Spotify is introducing a new cloud-based feature for premium subscribers designed to make it easy to start to play music on your mobile device, then push the stream to wireless home speakers, which will continue rocking even if you wander away with your phone—similar to the way Google's Chromecast works.
Called Spotify Connect, the new service is rolling out over the next few months to iOS devices as well as home audio systems from companies such as Argon, Bang & Olufsen, Denon, Hama, Marantz, Philips, Pioneer, Revo, Teufel, and Yamaha.
Think of Spotify Connect as a remote control for Spotify—a remote that lets you switch quickly between devices. You can, for example, start listening to a playlist on your iPhone, and then when you get home switch to listening on your home stereo or iPad.
That may sound a lot like other services that let you share data and files between devices, such as Miracast or Apple's AirPlay functionality. But instead of streaming music from your iPhone directly to a pair of speakers, Connect streams the music directly from Spotify's servers.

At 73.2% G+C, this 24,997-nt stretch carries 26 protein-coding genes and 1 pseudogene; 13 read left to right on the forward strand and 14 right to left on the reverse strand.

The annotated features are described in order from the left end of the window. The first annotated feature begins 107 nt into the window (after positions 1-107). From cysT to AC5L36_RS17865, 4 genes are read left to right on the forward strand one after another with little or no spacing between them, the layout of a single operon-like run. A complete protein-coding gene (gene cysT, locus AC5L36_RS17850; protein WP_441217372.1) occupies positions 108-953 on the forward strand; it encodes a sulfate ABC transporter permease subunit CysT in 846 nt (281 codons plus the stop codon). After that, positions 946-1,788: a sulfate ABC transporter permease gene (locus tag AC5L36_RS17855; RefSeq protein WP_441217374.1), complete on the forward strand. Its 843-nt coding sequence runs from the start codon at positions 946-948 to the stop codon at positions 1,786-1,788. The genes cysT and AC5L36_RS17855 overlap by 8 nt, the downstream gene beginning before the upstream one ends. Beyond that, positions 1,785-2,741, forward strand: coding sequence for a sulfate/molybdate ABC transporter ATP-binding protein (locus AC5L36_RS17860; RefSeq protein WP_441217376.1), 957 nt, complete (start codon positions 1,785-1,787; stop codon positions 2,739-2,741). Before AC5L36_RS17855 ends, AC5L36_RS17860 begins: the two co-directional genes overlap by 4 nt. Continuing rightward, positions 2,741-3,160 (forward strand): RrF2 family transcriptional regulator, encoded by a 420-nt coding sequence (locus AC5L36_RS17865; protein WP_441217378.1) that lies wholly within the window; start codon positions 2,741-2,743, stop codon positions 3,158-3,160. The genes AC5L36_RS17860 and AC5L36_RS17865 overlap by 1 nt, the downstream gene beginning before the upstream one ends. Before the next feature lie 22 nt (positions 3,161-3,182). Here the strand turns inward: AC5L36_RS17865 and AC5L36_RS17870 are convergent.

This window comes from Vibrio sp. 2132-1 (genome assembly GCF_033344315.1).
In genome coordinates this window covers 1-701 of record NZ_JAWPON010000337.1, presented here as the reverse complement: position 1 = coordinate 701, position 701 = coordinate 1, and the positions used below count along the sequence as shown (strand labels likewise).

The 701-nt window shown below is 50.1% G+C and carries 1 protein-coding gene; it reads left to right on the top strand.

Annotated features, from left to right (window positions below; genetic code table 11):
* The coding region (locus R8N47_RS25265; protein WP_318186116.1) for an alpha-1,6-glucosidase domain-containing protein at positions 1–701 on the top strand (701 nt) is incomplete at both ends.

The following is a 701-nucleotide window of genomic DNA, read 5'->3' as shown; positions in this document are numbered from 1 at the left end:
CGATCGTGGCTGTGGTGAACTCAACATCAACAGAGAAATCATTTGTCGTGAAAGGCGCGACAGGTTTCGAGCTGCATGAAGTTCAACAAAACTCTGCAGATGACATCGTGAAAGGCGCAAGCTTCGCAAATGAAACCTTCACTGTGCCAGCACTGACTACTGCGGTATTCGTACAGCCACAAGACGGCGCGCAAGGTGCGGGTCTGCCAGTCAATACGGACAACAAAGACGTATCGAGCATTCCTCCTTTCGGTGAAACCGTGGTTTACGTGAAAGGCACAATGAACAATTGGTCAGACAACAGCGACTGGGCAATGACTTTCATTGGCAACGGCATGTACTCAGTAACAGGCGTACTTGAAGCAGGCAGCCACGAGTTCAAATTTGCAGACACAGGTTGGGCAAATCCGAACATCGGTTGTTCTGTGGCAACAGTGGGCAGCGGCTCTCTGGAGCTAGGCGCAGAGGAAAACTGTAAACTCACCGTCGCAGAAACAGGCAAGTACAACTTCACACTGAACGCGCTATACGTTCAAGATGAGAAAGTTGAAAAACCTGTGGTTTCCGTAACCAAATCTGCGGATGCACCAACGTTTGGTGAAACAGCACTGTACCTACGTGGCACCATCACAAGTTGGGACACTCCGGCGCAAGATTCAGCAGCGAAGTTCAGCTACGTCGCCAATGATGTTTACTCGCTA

The company says its approach will help users save on battery life as well as cut down on interruptions to your Metallica listening sessions from phone calls or notification alerts.
When Spotify Connect lands on your device, you should see a green speaker icon next to the play controls inside the Spotify app. Tap it and a menu comes up with all the various devices that can receive your playlist—all devices must be logged in to the same account for Connect to work.
Spotify Connect is aimed at encouraging more users to pay $10 per month for Spotify instead of freeloading with the ad-supported service. In addition to Connect, Premium subscribers also get full access to their Spotify playlists on mobile devices (free users can only use the radio feature) and ad-free listening.
An intimate event
Spotify Connect certainly sounds interesting—assuming the audio manufacturers indeed release hardware to support it—but it will also be a fairly exclusive addition out of the gate.
Connect will also be absent from Android and PC desktops at first, with plans to add the new service to these platforms at a later date. Spotify did not specify exactly when Android users can expect to see Connect on their devices.
Also, while the roster of companies supporting Spotify Connect is vast, one notable audio hardware maker missing from that list is wireless system maker Sonos. Spotify wouldn't comment on whether Sonos is coming, but Spotify did say that more hardware makers will be added in the future.
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